If you follow me on Instagram, you probably know that I am having a bit of a moment right now with Salsa Macha. It’s a very deeply rooted love affair and I have no shame in the fact that every single breakfast for the last week has featured it, among other meals and snacks.
We returned home last Monday after spending over a week Loreto, Mexico, in the Baja California Sur, celebrating the nuptials of our very good friends, Debbie and Dan. Since I was coming off a full month + of exceptionally strict eating, since I did Whole30, I was feeling really, really great, but on top of it, I was also several weeks in on experimenting with the ketogenic diet, as an attempt to get my autoimmune kidney disease into remission (more on this soon as I continue to experiment).
I had some slight trepidations in spending a week at a resort, both in how hard it would be for me to keep up my preferred way of eating, but also from the standpoint of my actual health and well-being, if 1 week away would ruin 1 month of hard work.
The comforts of food and it’s universal ability to connect us, has constantly come up as of recent, reminding me that this is one of the core reasons that I have found such a true and passionate love for cooking, food and more importantly serving the people I love.
This winter in particular I have noticed my cravings and my desires for food have changed quite drastically from previous seasons. I know, in part, some of that comes from the distinct and more winter-like season we have actually been experiencing here in Southern California, complete with rain storms and lots of cool, grey days. But it also occurred to me very suddenly as I was writing this, that in a time when there is so much uncertainty and unrest, so much aggression and fear, we are finding the need and desire for comfort and love wherever we can find it.
I was watching Michael Pollan’s Netflix series, Cooked, the other night, and while I can’t recall which episode in particular, of the four, that I heard this in, he so brilliantly and matter-of-factly said at some point “It’s no longer a given that people will cook.” I had never really thought about that, given the way that I grew up and the lifestyle choices I have made for myself. But, for centuries cooking was a given, it was absolutely obligatory to our survival. We had to cook in order to eat and we need to eat in order to live! I realized as these words touched my ears that this unknowingly is probably the largest part of what I enjoy so much about cooking every day. About cooking for the people I love. It feels like a gift! As a woman that has no children, cooking for other people is my moment to feel as if I am giving the gift of life. Because food IS life. It IS love.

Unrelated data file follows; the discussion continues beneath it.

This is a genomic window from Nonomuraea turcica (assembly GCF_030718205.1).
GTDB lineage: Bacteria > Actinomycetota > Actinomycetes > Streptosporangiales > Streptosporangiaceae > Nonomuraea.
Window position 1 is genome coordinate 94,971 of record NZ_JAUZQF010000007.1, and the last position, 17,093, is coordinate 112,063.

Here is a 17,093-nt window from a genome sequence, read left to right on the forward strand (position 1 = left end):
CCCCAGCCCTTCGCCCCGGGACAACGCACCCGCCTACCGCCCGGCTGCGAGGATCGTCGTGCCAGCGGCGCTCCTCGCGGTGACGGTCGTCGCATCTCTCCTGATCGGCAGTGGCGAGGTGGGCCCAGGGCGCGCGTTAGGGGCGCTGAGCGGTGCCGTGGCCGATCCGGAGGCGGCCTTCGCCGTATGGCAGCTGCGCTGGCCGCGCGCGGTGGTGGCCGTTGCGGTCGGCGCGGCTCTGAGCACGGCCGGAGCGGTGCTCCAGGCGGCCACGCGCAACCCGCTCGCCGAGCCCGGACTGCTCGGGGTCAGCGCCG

From both an environmental and a nutritional standpoint, supporting sustainably sourced fish is something that matters a great deal to me. Just like meat that comes from properly raised animals that have access to pasture and sunshine, seafood caught using sustainable practices with an awareness for the environment should be a huge priority. From a nutritional standpoint, wild caught fish offers more benefits, like higher levels of beneficial omega-3 essential fatty acids. Of course, the taste and freshness of wild caught isn’t even comparable. Wild caught fish is in a league of it’s own.
The Benefits of Wild Caught Fish and How to Source it Sustainably
Wild Caught vs. Farmed
The ratio of omega-3 to omega-6 fat of wild salmon, is far superior to farmed. Farmed salmon has a 1-1 ratio of omega-3s and omega-6s (due to the “junk food diet” they are fed), while the ratio for wild salmon is generally between 6 and 9 to 1, which is a much more ideal and healthful ratio.
Wild salmon swim around in the wild, eating what nature intended them to eat. Therefore, their nutritional profile is more complete, with micronutrients, fats, minerals, vitamins, and antioxidants like astaxanthin (which is what gives salmon its pink or red colored, flesh.)
In my opinion, farmed fish are the aquatic equivalent to factory farmed livestock, or confined animal feeding operation (CAFO) animals. Farmed fish generally live in very small, crowded quarters – typically pens or cages submerged in lakes, ponds, and other bodies of salt water, but sometimes on land as well. They also produce toxic waste, and fish of inferior quality. These fish are further contaminated by drugs and genetically engineered corn and soy meal feed, and in the case of salmon, synthetic astaxanthin, which is made from petrochemicals that are not even approved for human consumption. Wild caught fish, on the other hand, are caught by fisherman out in their natural habitat 1http://articles.mercola.com/sites/articles/archive/2013/04/15/wild-alaskan-salmon.aspx
Hi there, I'm Beth! Thanks for visiting Tasty Yummies. Currently living in Southern California, I am a Certified Nutritional Therapist and Yoga Instructor (500 RYT). I've been gluten-free for over 11 years, I avoid processed, refined foods and I am a "conscientious omnivore" that believes in balanced, intuitive eating. You can read a little bit more about me, here.
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